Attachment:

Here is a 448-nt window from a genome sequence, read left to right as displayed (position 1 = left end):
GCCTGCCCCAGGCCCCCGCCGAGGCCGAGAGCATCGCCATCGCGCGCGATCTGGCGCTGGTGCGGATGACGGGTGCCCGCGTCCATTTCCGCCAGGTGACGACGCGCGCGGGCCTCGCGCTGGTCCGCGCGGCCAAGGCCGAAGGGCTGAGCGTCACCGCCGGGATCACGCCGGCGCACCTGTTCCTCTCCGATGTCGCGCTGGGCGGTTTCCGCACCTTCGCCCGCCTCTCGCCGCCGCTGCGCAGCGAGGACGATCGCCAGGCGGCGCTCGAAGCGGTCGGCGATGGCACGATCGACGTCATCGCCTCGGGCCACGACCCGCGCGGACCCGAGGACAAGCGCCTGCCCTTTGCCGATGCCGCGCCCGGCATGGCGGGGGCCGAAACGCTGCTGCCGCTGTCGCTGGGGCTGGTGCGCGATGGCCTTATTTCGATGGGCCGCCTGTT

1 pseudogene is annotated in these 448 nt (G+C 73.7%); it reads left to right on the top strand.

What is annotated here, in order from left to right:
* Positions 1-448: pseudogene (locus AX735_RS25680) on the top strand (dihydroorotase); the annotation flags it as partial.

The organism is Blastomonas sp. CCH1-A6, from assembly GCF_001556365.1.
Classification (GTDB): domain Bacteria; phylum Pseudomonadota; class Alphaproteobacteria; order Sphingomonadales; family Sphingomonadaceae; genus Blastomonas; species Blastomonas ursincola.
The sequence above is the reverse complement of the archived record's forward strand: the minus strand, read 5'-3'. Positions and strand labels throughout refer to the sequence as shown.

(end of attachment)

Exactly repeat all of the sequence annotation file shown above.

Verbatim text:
Here is a 448-nt window from a genome sequence, read left to right as displayed (position 1 = left end):
GCCTGCCCCAGGCCCCCGCCGAGGCCGAGAGCATCGCCATCGCGCGCGATCTGGCGCTGGTGCGGATGACGGGTGCCCGCGTCCATTTCCGCCAGGTGACGACGCGCGCGGGCCTCGCGCTGGTCCGCGCGGCCAAGGCCGAAGGGCTGAGCGTCACCGCCGGGATCACGCCGGCGCACCTGTTCCTCTCCGATGTCGCGCTGGGCGGTTTCCGCACCTTCGCCCGCCTCTCGCCGCCGCTGCGCAGCGAGGACGATCGCCAGGCGGCGCTCGAAGCGGTCGGCGATGGCACGATCGACGTCATCGCCTCGGGCCACGACCCGCGCGGACCCGAGGACAAGCGCCTGCCCTTTGCCGATGCCGCGCCCGGCATGGCGGGGGCCGAAACGCTGCTGCCGCTGTCGCTGGGGCTGGTGCGCGATGGCCTTATTTCGATGGGCCGCCTGTT

1 pseudogene is annotated in these 448 nt (G+C 73.7%); it reads left to right on the top strand.

What is annotated here, in order from left to right:
* Positions 1-448: pseudogene (locus AX735_RS25680) on the top strand (dihydroorotase); the annotation flags it as partial.

The organism is Blastomonas sp. CCH1-A6, from assembly GCF_001556365.1.
Classification (GTDB): domain Bacteria; phylum Pseudomonadota; class Alphaproteobacteria; order Sphingomonadales; family Sphingomonadaceae; genus Blastomonas; species Blastomonas ursincola.
The sequence above is the reverse complement of the archived record's forward strand: the minus strand, read 5'-3'. Positions and strand labels throughout refer to the sequence as shown.